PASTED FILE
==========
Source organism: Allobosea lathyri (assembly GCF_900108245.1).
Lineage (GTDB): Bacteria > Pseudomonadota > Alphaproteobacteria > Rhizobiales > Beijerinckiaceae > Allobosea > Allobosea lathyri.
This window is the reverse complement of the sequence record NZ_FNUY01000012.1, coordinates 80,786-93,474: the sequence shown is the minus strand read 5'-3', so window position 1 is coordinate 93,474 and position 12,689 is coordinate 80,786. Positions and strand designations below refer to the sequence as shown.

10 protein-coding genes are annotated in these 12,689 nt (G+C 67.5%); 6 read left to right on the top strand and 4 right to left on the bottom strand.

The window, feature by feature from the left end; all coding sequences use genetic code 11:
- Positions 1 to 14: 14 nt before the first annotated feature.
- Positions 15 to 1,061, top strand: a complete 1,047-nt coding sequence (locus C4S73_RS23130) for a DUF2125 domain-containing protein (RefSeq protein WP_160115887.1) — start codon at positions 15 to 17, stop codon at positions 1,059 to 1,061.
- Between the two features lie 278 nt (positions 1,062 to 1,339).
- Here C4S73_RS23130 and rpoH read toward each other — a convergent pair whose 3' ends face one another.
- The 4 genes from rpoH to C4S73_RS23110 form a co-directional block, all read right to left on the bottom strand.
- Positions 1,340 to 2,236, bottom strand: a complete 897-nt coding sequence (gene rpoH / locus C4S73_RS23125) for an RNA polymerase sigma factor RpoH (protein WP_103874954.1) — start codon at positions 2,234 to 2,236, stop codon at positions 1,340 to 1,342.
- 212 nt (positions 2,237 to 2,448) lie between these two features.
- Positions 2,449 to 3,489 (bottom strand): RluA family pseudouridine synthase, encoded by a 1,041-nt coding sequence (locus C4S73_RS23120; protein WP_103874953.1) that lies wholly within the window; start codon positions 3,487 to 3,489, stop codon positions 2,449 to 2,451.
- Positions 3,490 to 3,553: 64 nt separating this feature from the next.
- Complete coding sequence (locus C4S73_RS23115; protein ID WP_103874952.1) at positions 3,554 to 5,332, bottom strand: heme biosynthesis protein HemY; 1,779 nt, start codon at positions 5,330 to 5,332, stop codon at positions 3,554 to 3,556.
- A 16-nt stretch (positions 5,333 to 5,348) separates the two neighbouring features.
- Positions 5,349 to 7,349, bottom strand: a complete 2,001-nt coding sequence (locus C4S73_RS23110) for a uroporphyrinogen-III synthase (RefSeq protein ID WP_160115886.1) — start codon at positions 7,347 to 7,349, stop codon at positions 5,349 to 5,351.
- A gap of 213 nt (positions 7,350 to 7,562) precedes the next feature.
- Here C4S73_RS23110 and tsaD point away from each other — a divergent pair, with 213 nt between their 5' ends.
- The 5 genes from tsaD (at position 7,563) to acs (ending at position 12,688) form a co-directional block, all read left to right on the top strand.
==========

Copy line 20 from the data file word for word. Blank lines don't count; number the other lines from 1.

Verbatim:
- The 5 genes from tsaD (at position 7,563) to acs (ending at position 12,688) form a co-directional block, all read left to right on the top strand.